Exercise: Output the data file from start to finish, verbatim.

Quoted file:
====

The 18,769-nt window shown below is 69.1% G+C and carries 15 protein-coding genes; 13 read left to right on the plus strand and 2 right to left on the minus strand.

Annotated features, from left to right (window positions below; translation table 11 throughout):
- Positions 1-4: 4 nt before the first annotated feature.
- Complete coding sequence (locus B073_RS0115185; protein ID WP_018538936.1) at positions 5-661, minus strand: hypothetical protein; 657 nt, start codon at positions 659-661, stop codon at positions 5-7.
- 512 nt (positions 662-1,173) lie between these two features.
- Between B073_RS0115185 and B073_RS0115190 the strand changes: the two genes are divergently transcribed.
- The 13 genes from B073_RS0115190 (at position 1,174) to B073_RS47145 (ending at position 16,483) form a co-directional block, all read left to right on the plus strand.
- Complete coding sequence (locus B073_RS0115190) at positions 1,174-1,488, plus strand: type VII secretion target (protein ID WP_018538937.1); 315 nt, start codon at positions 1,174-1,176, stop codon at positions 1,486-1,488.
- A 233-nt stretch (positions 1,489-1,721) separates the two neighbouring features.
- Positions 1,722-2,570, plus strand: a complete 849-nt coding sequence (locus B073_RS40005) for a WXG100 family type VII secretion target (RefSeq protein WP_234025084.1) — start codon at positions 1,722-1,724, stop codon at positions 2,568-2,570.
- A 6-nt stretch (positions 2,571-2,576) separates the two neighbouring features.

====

The 18,769-nt window shown below is 69.1% G+C and carries 15 protein-coding genes; 13 read left to right on the plus strand and 2 right to left on the minus strand.

Annotated features, from left to right (window positions below; translation table 11 throughout):
- Positions 1-4: 4 nt before the first annotated feature.
- Complete coding sequence (locus B073_RS0115185; protein ID WP_018538936.1) at positions 5-661, minus strand: hypothetical protein; 657 nt, start codon at positions 659-661, stop codon at positions 5-7.
- 512 nt (positions 662-1,173) lie between these two features.
- Between B073_RS0115185 and B073_RS0115190 the strand changes: the two genes are divergently transcribed.
- The 13 genes from B073_RS0115190 (at position 1,174) to B073_RS47145 (ending at position 16,483) form a co-directional block, all read left to right on the plus strand.
- Complete coding sequence (locus B073_RS0115190) at positions 1,174-1,488, plus strand: type VII secretion target (protein ID WP_018538937.1); 315 nt, start codon at positions 1,174-1,176, stop codon at positions 1,486-1,488.
- A 233-nt stretch (positions 1,489-1,721) separates the two neighbouring features.
- Positions 1,722-2,570, plus strand: a complete 849-nt coding sequence (locus B073_RS40005) for a WXG100 family type VII secretion target (RefSeq protein WP_234025084.1) — start codon at positions 1,722-1,724, stop codon at positions 2,568-2,570.
- A 6-nt stretch (positions 2,571-2,576) separates the two neighbouring features.